Children who are HIV-positive or who live in households affected by HIV are often vulnerable, with decreased access to education and early childhood development services, inadequate nutrition, and less access to quality health care. In Uganda, the United States Agency for International Development (USAID) has funded the “Sustainable, Comprehensive Responses for Vulnerable Children and Their Families” (SCORE) activity to develop household-specific plans to improve children’s lives. The family plans feature a menu of services to address children’s needs, with the goal of “graduating” the household from requiring program support.
MEASURE Evaluation has conducted a performance evaluation of the program (which is led by the AVSI Foundation, with subawards to CARE International, FHI 360, and TPO Uganda). The evaluation, led by a research team at Palladium, discovered that program partners and participants report a variety of good outcomes for families and children—outcomes worth celebrating on this Day of the African Child (June 16).
People whose families are benefitting from the SCORE program reported positive changes in their households. We include here a sample of beneficiary comments, one example taken from six of the program categories for assistance.
“[The] SCORE program has provided [me with] the opportunity to join a savings scheme. I go there and get a loan, which I do not spend in any way. I plan well for it. For example, I can buy a chicken and put it at home. And then, the remaining amount of money I can use to pay school fees for my children. This chicken will now produce; and they will multiply; and I will return the profits back to pay up the loan. So, my income has changed in that way.”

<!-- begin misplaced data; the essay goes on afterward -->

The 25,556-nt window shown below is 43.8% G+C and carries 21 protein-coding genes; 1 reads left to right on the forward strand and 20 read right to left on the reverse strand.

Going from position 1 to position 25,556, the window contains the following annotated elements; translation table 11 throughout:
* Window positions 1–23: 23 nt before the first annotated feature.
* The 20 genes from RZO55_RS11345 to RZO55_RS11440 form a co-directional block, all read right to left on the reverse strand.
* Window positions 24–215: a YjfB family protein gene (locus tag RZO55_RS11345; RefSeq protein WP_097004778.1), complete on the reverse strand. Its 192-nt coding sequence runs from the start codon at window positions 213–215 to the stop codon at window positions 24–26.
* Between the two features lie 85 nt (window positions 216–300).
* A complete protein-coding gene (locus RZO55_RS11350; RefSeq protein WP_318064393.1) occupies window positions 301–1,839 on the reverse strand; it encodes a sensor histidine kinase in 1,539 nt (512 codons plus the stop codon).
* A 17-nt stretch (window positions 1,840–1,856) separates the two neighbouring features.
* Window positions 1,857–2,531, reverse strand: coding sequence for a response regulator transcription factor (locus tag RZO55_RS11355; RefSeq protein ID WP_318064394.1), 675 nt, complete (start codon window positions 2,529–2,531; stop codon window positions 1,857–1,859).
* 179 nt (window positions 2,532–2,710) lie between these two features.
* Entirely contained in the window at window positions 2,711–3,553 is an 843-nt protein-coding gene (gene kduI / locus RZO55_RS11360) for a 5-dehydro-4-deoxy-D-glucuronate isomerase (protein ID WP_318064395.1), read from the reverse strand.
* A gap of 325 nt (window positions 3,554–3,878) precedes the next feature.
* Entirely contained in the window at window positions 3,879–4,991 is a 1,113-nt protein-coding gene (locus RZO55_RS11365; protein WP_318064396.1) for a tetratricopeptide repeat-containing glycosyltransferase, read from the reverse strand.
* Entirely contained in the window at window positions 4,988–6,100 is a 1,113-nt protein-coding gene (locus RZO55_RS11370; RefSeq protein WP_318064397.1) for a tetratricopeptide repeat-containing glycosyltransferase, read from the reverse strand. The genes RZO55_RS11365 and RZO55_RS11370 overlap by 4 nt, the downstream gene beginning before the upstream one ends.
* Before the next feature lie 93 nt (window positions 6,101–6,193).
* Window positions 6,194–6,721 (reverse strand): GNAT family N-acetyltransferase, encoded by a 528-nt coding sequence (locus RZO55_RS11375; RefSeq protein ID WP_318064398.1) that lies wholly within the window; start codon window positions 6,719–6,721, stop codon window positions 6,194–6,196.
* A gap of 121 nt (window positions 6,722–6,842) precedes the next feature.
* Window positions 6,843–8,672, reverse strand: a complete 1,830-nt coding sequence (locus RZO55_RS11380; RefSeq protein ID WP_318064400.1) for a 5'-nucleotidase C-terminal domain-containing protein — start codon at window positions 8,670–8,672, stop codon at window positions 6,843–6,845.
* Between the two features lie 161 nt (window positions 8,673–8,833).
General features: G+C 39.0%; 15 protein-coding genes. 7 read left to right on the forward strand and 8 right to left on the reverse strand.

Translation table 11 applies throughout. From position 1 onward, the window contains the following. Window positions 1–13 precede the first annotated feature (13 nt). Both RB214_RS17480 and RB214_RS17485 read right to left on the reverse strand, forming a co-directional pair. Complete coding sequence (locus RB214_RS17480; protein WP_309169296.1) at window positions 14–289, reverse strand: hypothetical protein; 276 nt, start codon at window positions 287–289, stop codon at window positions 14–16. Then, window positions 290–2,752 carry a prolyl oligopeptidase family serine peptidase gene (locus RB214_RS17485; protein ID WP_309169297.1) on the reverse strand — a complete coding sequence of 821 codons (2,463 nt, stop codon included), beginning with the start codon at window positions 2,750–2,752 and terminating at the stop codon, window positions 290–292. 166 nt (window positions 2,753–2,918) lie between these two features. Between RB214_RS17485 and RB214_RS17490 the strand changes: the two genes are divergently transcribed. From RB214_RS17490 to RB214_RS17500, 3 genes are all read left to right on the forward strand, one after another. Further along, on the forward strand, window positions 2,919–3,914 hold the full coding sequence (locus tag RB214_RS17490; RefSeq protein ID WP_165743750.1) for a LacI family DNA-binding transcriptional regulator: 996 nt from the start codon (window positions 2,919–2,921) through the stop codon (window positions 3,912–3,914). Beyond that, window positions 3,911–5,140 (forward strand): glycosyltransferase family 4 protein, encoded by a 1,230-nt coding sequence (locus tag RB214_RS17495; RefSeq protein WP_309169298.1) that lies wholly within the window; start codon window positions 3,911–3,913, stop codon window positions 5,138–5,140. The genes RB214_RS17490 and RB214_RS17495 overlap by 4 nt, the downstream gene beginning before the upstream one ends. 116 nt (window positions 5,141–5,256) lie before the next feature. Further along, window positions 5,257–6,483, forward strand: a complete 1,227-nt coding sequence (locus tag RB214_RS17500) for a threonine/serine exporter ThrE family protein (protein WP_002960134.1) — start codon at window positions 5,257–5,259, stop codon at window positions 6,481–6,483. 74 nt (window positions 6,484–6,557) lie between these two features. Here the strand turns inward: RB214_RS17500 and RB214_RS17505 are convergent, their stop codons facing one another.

Food Security and Nutrition
“I have two gardens. The first one is for home use and the second one is for business where I grow simsim cereals and ground nuts. These gardens are highly valued and treasured in my household, because the food crops I grow there are important for food security and [selling]. You know, being a widow is a challenge, because you are the sole bread winner. I use the money to support my children in school…”
“We had a training on parenting, and we learned how to handle children in a proper way. Children do not want to be shouted at or be beaten up. You are supposed to show love to your children, though this love is not supposed to be too much to the extent of being permissive. If a child makes a mistake, we are supposed to call them and ask them why they did what they did. But, if we threaten them and shout at them, they will even fear to tell us why… So, I am now bringing up my children in a good way, and that has been because of the training SCORE gave us.”
In addition to its role as external evaluator for SCORE, MEASURE Evaluation works to improve orphans and vulnerable children (OVC) programming by facilitating the collection and use of data to determine what works in these programs and to ensure positive impacts on children and families. Currently, MEASURE Evaluation is assessing the potential for scaling up three OVC programs in Swaziland, Zimbabwe, and Lesotho. All OVC programs help to reach global targets for the U.S. President’s Emergency Fund for AIDS Relief (PEPFAR)–Accelerating Children on Treatment (ACT) and Determined, Resilient, Empowered, AIDS-free, Mentored and Safe (DREAMS)—and ultimately for achieving the goal of an AIDS-free generation. Read about that work here.